Successful fire service and partners hard hitting road safety workshops introduced to Worcestershire year 11 students
Tuesday 27 September and Thursday 29 September students from Worcester will participate for the first time in the multi-agency interactive road safety scheme titled: 'Dying 2 Drive'. The initiative workshop has already run successfully for a number of years throughout Hereford, where students have experienced first-hand a hard-hitting road traffic collision (RTC) reconstruction and associated workshops.
The innovative initiative is being rolled out for the first time in Worcester and aims to reduce the risks of death and serious injury amongst young road users throughout the county as they start to travel independently in cars or on motorbikes with other young adults.
On the 27 & 29 September, schools from across Worcestershire will visit Worcester Fire Station to attend Dying 2 Drive sessions. Each session commences with a hard hitting road traffic collision reconstruction, complete with live 'causalities' and the three emergency services working together to save lives, as they would in a real life situation. Students then witness the tragic aftermath of such a crash and the devastating ripple effect it can have on friends and families.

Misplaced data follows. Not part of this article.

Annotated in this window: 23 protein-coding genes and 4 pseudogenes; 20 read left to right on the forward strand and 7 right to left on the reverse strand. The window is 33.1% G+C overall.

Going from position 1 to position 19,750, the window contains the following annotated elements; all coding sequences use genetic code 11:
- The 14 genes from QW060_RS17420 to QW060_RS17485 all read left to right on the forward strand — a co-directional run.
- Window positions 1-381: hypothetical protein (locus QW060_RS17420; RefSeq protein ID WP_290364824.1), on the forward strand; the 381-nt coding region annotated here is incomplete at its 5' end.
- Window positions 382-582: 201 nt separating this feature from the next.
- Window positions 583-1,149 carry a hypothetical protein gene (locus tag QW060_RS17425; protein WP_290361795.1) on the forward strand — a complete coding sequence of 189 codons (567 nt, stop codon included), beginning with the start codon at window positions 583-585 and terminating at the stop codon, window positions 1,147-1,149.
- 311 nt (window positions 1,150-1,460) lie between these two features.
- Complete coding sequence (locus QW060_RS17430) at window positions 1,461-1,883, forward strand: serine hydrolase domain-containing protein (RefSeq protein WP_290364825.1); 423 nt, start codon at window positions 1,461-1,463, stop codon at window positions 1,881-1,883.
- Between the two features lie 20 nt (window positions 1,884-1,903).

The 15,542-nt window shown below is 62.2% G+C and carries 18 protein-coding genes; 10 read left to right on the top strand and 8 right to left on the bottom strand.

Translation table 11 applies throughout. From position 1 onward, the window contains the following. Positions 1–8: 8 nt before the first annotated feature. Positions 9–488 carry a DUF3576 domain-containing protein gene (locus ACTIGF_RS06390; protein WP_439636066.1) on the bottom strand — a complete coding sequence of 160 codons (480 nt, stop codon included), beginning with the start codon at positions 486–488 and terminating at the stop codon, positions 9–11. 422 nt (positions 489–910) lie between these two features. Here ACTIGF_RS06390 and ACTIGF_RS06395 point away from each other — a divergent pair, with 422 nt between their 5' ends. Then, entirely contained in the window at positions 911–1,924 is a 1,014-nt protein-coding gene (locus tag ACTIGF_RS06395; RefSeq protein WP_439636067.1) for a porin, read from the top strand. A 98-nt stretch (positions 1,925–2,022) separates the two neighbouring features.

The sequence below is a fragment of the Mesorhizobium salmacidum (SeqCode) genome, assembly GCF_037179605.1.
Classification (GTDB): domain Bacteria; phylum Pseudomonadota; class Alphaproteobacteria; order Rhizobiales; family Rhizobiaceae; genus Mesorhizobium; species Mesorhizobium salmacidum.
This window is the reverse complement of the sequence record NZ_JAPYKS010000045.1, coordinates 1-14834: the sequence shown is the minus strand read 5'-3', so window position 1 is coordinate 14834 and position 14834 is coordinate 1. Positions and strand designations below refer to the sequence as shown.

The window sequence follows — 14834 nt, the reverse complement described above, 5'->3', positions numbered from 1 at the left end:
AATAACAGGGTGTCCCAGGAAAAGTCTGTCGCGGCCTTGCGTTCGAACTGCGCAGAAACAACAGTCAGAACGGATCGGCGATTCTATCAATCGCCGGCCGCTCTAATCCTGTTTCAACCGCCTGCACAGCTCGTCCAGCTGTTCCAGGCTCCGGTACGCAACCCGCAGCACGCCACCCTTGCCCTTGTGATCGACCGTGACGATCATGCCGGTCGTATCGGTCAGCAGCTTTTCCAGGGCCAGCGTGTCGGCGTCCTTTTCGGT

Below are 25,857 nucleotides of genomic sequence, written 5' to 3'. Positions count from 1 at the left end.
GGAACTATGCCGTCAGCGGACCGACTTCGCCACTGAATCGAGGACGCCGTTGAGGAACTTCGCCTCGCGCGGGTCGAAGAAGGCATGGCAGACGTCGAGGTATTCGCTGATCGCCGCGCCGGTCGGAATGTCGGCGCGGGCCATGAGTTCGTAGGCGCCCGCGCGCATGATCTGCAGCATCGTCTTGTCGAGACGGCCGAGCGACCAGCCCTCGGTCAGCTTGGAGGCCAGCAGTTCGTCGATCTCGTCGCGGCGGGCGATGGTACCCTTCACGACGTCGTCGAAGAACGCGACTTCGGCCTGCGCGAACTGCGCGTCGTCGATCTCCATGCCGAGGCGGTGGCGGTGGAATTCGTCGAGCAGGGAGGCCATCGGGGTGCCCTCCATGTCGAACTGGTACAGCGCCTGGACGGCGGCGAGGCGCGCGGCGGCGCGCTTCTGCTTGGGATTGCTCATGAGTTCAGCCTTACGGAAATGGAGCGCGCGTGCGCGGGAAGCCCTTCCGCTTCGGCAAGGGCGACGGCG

The reconstructions are closely followed by powerful, interactive workshops which are run by Hereford & Worcester Fire Service (HWFRS), West Mercia Police, Safer Roads Partnership, St John Ambulance and DHL. During these workshops, the consequences of risky behaviour behind the wheel are explored and, amongst other risk mitigating activities, students are shown how to perform life-saving CPR.
The sessions conclude with a moving real-life story from a father who lost his 23 year old daughter in a road traffic collision.
Chief Fire Officer Nathan Travis said: "Having recently attended one of the latest Dying 2 Drive sessions at Leominster Police Station last week, it is great to see such a dynamic and interactive scheme now being rolled out in Worcestershire as well, especially one that works closely with these soon-to-be young drivers and passengers, to give them the right skills and knowledge to help prevent them becoming victims of potential future road traffic collisions."
For more information on Dying 2 Drive please click here.